Disaster management capability

I’ve had several interesting “pandemic preparedness” projects this last few weeks. A few in “crisis mode” but the most interesting has been facilitating a quick snapshot review of how well a particularly vulnerable hospital was prepared for a “surge” – especially coronavirus.

To give an independent view we used a straightforward gap assessment approach. The steps undertaken in this project have been straightforward and include:

1. Identify a best practice (Hospital Disaster Management) self-assessment tool which is available in the public domain

2. Ask the hospital (in this case the person who looks after the Disaster Management Planning Committee) if they would kindly administer the self-assessment and provide their response

3. Review the response to identify key issues (improvement opportunities)

4. Display the key issues on a “gap assessment” audit tool which is available in the public domain (the Excel tool used for this project is from the British Government Audit Office, c. 2003)

5. Distil the most significant gaps into a set of key recommendation (as this focuses on manageability) which will have a significant impact on improving disaster management capability.


Hospital Disaster Preparedness Self-Assessment Tool

This assessment tool was developed to assist hospitals in revising and updating existing disaster plans or in the development of new plans. The tool was originally used by a subject matter expert survey team to collect data for a Department of Homeland Security (DHS) grant so it is constructed in a survey format. The data was then used to develop a specialized instruction program for that facility that addressed any areas needing improvements. We feel this assessment tool can also be utilized in a self-assessment format by the institution in the review of their disaster plans.

The comparison involves creating a baseline and reviewing the practice with global best practices in mind but also with an appreciation of context. The Assessment  is designed to inform the development of improvement plans. As noted on page four of the Hospital Disaster Preparedness Self-Assessment Tool, “the tool provides an excellent check list to assure every aspect of disaster planning is addressed”. The tool however may not suit everyone, all of the time – as it has been developed in an American context and has embedded assumptions within it which may or may not apply to others. On that basis, the tool also notes, again on page four, “the facility can determine if any items are not applicable to their particular facility”. Therefore, the survey response reviewed does exclude responses to some questions – especially those with specific American contexts. The responses that have been given provided significant data with which to identify key performance elements which when addressed, ought to significantly enhance emergency management capability.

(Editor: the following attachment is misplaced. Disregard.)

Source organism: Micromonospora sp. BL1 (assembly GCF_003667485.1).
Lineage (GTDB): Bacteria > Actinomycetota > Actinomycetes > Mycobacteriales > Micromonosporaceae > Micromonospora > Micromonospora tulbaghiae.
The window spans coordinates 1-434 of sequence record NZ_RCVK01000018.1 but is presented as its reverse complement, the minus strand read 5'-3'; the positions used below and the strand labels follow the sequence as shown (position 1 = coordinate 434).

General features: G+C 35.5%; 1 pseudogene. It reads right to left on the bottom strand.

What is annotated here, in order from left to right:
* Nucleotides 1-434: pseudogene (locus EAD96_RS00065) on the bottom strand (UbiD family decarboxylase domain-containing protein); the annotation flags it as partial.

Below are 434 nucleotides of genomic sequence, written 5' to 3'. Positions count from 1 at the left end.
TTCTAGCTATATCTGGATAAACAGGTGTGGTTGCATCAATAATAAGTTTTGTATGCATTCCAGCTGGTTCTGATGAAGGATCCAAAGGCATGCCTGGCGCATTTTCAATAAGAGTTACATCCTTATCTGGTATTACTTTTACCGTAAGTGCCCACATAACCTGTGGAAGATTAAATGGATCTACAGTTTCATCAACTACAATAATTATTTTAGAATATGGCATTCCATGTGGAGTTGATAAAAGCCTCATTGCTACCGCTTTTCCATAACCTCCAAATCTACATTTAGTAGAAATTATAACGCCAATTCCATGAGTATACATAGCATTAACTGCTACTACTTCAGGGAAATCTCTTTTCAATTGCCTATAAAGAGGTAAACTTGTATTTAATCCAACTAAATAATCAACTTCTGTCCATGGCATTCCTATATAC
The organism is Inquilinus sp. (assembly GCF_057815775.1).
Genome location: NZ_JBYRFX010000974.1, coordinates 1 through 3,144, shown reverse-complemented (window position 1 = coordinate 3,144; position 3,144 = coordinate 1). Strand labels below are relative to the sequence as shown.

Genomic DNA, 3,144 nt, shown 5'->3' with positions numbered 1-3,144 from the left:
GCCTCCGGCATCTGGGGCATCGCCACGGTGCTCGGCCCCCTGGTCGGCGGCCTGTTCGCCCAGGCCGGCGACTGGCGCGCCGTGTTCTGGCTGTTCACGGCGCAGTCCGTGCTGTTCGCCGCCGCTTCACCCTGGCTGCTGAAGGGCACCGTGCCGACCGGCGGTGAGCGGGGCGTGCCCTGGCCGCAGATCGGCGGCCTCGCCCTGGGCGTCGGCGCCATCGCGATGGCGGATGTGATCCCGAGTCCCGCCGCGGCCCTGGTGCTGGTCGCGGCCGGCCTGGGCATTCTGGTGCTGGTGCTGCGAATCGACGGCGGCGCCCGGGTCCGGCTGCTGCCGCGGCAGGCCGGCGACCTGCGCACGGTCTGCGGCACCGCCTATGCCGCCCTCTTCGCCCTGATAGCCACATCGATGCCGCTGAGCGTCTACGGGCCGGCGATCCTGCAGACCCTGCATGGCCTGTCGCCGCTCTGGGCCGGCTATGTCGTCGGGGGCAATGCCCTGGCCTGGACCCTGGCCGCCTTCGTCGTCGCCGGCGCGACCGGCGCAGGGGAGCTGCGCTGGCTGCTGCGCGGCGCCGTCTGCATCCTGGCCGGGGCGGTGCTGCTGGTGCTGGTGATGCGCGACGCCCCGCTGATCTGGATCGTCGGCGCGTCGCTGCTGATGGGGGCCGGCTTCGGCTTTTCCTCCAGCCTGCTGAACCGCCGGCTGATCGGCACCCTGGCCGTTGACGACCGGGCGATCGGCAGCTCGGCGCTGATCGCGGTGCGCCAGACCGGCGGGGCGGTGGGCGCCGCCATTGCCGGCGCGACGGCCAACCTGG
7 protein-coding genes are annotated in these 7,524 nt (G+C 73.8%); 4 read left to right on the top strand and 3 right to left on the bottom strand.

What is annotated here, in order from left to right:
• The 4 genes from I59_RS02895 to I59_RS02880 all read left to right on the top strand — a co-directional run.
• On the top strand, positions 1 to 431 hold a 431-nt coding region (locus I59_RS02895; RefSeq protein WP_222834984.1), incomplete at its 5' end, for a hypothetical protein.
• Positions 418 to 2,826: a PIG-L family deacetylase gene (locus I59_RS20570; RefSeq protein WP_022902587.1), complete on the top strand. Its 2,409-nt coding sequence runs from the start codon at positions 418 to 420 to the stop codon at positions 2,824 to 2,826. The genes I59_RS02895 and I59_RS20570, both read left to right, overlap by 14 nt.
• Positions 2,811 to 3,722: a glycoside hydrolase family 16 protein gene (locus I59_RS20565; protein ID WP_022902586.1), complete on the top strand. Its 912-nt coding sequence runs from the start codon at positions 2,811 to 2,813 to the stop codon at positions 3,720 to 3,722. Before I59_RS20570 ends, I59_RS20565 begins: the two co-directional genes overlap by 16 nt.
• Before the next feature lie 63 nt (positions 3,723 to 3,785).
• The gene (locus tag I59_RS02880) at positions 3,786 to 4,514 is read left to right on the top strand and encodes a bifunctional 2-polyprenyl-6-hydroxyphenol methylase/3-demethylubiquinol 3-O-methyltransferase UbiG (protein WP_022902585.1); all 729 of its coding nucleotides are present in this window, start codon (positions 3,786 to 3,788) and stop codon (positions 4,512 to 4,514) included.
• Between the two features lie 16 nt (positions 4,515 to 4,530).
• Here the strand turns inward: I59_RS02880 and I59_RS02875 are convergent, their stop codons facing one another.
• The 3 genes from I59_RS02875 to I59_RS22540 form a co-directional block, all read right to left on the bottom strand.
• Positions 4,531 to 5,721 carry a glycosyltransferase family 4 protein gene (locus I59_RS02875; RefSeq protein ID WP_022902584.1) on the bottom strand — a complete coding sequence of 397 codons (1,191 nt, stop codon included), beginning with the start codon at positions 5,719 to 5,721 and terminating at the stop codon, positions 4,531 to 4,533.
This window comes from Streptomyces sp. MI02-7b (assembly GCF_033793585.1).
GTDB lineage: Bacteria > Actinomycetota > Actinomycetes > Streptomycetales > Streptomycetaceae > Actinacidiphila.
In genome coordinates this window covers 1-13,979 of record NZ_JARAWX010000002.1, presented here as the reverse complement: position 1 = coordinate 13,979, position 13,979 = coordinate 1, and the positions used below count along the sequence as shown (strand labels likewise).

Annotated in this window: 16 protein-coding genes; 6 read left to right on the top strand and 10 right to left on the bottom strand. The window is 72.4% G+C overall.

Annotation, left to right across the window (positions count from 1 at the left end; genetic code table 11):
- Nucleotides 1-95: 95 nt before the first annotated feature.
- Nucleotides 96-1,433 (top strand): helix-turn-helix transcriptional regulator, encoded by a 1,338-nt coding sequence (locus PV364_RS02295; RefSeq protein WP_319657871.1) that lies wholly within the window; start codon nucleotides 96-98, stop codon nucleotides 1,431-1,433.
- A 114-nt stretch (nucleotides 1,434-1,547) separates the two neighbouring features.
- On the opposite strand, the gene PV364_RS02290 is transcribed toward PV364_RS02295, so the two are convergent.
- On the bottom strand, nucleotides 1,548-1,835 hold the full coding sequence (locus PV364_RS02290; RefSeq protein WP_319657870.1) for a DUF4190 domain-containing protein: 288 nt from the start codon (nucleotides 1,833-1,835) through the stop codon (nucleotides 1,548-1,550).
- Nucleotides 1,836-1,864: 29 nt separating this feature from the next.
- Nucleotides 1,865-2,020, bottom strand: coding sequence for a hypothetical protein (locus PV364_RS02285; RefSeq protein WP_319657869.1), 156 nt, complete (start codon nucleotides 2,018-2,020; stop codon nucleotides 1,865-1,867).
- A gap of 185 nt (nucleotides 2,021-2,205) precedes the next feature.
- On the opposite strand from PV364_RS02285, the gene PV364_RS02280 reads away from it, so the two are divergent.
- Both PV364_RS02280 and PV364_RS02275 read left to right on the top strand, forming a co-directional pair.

The criteria applied against key performance elements
Performance, evidence and recommendations

Key gaps – key opportunities

While the hospital runs the emergency area well, there is scope to enhance capability. Again, while there are many things which could be addressed (as evidenced in the tables and graphs above), the strategic priorities recommended for the planning committee to consider were:

1. Immediately: Commission an independent Hazard Vulnerability Assessment

2. Within six months: Develop a needs-based Emergency Management Exercise Program

3. Within one year: Develop a stronger Business Continuity Plan / Continuity of Operations Plan

Author: John Salter Consulting Services

John Salter - owner of John Salter Consulting Services - specialising in the facilitation of risk-based capability reviews; needs-based training; business continuity planning; crisis management exercises; and organisational debriefing. Recognised for “preventing disasters, or where that is not possible, reducing the potential for harm” Ref: Barrister H Selby, Inquest Handbook, 1998. Distracted by golf, camping, fishing, reading, red wine, movies and theatre.

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